Afghanistan Memories

by Reg Green

What is happening in Afghanistan is awful: awful for world peace, awful for the standing of the US, awful above all for any man or, worse, any woman there with a shred of independence of mind. 

     But this is the Iconoclast where you are allowed to have more than one regimented thought and my second thought, when I saw those vehicles piled high with people and all they owned fleeing from Kabul, was of one bitterly cold day when I was there for a day or two as a newspaper reporter in my thirties with an afternoon to spare and decided to fill it by getting out into the country. 

     I found my way to the chaos of the bus station, saw the bus I wanted, saw too that it was bursting with people but that some of them were on the roof. They, good souls, hauled me up and we began our journey through the savage Kabul Gorge, thousands of feet below the road. It was a regular bus roof, no luggage rack to hold on to, the only support being a frozen arm spread out on each side.  

     I traveled probably thirty miles like that, the only diversion from the unending struggle not to slide toward the rounded edges of the roof being when the fare  collector clambered up, as the bus was moving. I remember digging out of my pocket a 100 Af bill, which had a slight tear in it, and holding it out to pay. 

     In an instance, the piercing wind tore the bill in two and one half was whipped away while I was left gazing in astonishment at the other half in my numb fingers. All around me I heard a collective sigh “Aaaaaiiiiiii,’ such as you might hear at a funeral. 

     A hundred Afs were worth perhaps two dollars, an unheard of case of money being blown away. They probably still talk about it. 

     Returning to Kabul, I flagged a bus and was instantly in steaming heat, standing — of course — for thirty miles in a swaying, shuddering claptrap, shoulder to shoulder with the packed people going to the market with their chickens and goats, but inside, safe and cosy. I think of that trip back as one of the most luxurious of my life.


7 Responses

  1. To Hattiesburg Slim, What a strange thing for you to say! You seem to think people over 90 can’t function properly. You need to learn a lot more about life, young fella, before spouting off about it.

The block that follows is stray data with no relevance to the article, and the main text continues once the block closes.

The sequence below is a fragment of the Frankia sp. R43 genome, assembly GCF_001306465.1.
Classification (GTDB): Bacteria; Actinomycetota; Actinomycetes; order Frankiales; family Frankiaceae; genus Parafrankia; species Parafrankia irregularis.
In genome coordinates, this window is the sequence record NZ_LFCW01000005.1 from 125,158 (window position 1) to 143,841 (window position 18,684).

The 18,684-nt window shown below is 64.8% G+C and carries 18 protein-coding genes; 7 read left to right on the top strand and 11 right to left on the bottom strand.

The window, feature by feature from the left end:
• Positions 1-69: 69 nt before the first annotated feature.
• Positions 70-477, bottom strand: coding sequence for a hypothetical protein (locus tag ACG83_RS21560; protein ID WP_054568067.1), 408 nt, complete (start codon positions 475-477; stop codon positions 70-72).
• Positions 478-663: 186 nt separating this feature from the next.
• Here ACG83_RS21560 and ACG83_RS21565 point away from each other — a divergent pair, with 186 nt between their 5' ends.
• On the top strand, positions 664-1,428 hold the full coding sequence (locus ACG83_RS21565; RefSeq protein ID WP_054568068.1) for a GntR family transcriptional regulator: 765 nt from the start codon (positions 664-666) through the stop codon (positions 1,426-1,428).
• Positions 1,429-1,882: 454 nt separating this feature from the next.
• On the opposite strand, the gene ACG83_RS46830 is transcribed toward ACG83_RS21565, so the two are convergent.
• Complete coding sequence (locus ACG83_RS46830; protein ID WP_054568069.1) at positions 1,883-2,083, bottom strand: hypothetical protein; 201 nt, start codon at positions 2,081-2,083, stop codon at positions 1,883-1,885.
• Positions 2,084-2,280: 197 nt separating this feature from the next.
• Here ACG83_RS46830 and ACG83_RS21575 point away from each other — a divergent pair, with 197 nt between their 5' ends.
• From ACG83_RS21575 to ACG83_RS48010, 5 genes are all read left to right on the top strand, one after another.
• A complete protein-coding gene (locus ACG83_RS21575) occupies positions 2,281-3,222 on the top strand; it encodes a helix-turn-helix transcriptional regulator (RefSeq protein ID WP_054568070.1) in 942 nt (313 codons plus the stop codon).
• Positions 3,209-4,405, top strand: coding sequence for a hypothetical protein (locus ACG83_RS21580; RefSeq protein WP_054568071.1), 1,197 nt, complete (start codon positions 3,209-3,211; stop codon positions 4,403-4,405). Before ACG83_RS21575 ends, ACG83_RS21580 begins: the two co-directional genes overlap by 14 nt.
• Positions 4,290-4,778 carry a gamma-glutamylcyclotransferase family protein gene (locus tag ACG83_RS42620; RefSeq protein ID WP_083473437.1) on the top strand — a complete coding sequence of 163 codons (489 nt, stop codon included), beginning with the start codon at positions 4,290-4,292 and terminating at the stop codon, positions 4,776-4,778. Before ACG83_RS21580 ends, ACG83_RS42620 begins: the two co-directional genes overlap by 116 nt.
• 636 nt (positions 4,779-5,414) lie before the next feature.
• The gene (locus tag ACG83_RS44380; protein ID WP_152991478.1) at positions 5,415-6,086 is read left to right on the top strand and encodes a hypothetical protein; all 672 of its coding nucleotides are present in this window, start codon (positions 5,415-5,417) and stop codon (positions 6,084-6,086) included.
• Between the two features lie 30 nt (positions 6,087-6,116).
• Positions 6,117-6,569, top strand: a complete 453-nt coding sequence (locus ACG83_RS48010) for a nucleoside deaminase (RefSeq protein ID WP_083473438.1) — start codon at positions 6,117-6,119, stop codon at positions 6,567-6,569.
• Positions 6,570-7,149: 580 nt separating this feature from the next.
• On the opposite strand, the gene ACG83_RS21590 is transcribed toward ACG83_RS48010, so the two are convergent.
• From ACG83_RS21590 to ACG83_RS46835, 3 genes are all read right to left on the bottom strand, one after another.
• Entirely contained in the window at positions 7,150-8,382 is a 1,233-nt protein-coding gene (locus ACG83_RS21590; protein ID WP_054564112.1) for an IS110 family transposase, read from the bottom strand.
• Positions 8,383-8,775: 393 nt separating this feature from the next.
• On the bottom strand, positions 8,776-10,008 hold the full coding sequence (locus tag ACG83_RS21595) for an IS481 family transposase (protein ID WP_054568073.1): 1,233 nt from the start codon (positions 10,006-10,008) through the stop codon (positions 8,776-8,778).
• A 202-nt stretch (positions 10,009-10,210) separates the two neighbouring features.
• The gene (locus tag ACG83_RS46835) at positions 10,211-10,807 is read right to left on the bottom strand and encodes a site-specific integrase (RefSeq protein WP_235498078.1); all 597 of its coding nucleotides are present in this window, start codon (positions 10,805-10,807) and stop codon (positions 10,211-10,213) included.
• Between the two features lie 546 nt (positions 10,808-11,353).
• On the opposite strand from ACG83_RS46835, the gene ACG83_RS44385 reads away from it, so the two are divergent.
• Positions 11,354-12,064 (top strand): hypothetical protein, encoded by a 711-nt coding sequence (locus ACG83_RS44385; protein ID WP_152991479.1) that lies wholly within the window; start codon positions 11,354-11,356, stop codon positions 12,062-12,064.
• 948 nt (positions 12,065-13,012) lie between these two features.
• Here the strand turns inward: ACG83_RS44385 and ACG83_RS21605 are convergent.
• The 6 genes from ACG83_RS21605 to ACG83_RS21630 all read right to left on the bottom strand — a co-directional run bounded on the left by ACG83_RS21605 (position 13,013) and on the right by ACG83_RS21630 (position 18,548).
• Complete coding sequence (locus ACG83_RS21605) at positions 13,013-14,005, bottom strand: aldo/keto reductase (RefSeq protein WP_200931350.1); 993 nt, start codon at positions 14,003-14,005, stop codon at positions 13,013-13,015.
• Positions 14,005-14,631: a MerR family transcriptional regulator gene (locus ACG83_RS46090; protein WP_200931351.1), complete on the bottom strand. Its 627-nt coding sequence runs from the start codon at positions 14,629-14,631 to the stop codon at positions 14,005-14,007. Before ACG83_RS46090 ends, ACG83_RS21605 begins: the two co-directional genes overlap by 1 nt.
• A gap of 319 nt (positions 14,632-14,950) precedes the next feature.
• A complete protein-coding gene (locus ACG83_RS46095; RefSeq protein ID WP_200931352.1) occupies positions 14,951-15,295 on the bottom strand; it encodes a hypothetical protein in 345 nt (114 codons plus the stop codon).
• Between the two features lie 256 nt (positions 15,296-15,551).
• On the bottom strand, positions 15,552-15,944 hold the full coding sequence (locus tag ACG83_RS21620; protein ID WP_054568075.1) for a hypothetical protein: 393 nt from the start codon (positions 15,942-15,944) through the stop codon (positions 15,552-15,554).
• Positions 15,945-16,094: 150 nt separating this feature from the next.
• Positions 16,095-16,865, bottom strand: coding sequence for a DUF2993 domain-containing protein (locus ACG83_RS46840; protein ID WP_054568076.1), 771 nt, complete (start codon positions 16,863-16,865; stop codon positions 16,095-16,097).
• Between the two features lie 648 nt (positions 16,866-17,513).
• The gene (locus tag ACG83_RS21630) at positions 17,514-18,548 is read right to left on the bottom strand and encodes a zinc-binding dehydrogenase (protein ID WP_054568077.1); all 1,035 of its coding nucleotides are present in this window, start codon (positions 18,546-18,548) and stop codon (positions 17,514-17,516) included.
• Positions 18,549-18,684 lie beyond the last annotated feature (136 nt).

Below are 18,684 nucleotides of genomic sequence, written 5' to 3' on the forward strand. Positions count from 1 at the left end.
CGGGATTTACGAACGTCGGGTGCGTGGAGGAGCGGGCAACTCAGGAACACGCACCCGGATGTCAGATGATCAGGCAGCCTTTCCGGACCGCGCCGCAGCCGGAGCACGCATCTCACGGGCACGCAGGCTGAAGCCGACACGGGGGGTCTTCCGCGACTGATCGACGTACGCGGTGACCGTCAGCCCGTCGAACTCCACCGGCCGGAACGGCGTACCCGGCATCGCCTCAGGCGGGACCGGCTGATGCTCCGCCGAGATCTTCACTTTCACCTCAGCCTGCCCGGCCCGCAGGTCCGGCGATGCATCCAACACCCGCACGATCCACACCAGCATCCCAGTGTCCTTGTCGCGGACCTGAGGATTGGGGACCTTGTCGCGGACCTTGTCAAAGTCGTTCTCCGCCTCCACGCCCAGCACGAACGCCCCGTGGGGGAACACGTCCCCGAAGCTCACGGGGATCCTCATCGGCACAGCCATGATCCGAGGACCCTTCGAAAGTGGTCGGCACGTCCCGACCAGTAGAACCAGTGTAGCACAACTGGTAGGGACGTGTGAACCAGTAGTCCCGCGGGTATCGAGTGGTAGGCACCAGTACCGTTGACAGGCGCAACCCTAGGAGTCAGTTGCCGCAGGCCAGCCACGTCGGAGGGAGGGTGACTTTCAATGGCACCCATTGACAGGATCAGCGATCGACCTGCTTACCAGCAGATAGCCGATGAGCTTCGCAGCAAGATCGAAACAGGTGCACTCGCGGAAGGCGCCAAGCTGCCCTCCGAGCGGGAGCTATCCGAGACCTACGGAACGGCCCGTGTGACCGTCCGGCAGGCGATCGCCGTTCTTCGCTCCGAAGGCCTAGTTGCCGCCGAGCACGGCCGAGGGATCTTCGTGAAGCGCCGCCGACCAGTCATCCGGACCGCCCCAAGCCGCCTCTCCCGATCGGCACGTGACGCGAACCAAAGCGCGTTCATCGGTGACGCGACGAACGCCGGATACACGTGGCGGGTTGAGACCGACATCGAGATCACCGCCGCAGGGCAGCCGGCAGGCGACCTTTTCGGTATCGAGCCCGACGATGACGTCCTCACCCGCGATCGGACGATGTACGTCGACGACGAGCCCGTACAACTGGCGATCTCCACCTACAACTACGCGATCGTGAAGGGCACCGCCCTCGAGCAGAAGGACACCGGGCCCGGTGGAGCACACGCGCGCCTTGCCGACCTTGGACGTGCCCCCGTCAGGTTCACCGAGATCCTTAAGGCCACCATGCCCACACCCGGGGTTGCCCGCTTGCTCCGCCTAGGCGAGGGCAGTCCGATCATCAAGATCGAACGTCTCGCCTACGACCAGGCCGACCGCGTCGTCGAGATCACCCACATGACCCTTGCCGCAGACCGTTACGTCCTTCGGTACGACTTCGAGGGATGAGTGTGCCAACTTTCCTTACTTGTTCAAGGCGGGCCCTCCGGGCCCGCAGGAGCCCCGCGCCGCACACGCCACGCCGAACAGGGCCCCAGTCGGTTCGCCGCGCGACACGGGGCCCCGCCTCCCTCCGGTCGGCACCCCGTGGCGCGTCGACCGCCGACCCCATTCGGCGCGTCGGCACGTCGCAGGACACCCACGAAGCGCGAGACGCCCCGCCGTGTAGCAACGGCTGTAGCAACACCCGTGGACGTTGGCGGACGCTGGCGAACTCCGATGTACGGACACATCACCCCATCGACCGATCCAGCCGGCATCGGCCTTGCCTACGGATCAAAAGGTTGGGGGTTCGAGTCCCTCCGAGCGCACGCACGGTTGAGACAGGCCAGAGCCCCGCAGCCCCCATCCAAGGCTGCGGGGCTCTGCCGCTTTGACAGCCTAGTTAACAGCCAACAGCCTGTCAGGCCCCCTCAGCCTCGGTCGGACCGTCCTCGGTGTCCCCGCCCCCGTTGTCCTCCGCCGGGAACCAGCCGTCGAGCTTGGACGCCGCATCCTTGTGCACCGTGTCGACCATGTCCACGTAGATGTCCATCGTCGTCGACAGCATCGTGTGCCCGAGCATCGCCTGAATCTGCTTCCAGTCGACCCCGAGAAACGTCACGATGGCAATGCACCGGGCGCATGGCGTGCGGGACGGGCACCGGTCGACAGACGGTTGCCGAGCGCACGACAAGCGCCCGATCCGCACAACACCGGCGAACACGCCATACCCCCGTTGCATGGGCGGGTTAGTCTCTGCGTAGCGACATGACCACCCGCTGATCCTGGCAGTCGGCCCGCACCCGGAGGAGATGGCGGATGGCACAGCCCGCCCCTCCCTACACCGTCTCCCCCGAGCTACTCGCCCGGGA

2. I’ve been noticing quite a few unintelligent, trollish comments here recently, usually signed with odd names and displaying no effort at all to engage with the piece being commented upon. My advice to the gentleman from Virginia is to find a better use of his time. Thanks for sharing, Mr. Green.

  3. Is that really an Afghan bus? The writing on the bus says “Jai Sri Ram” which is an invocation of the Hindu god, Ram. Unlikely to be seen in Afghanistan, I would think.

  4. I came across NER in January of 2012 and was immediately hooked. Since then I think I’ve read every article published on the site. Clarfield, Donovan, Berdichevsky and several others became my go to reads. Round about the middle of 2020 you were added to that group. Clarfield writes about places I’ll never visit, but in some of his writings it was if I were there with him. He has that Knack to put his readers in his stead. When I read “Afghanistan Memories” this morning it was as if I were reading Clarfield. Riding atop a rickety bus crossing the Afghan mountains is an adventure I’ll not experience but through your writing. Asking if you were Clarfield’s grandpa was meant as a compliment not as a smart-ass comment on age. Sorry it did not come off as such. (If I make it until 19 Dec 21 I’ll be 80). Clarfield, Donovan, Berdichevsky and Reg Green will continue to be my go to guys at NER but as far as comments to your articles I’ll take Hoover’s advice. Please don’t publish this as it’s meant for your eyes only. Farewell.

  5. J Anwaar, it’s a stock photo most probably, but it’s close enough to give you the picture at least in my opinion. Hattiesburg, you seem to get around a lot more than you’re letting on! Best regards Joe in Arlington.

  6. Slim, Sorry I misunderstood you but you baffled plenty of others too! Thank you for your explanation. I’m very glad to know you liked the story. I’m 92, by the way, so you’re still a young fella to me.
    Yes, J and Joseph, it’s a stock photo. That day my fingers were too numb to manage even a click.

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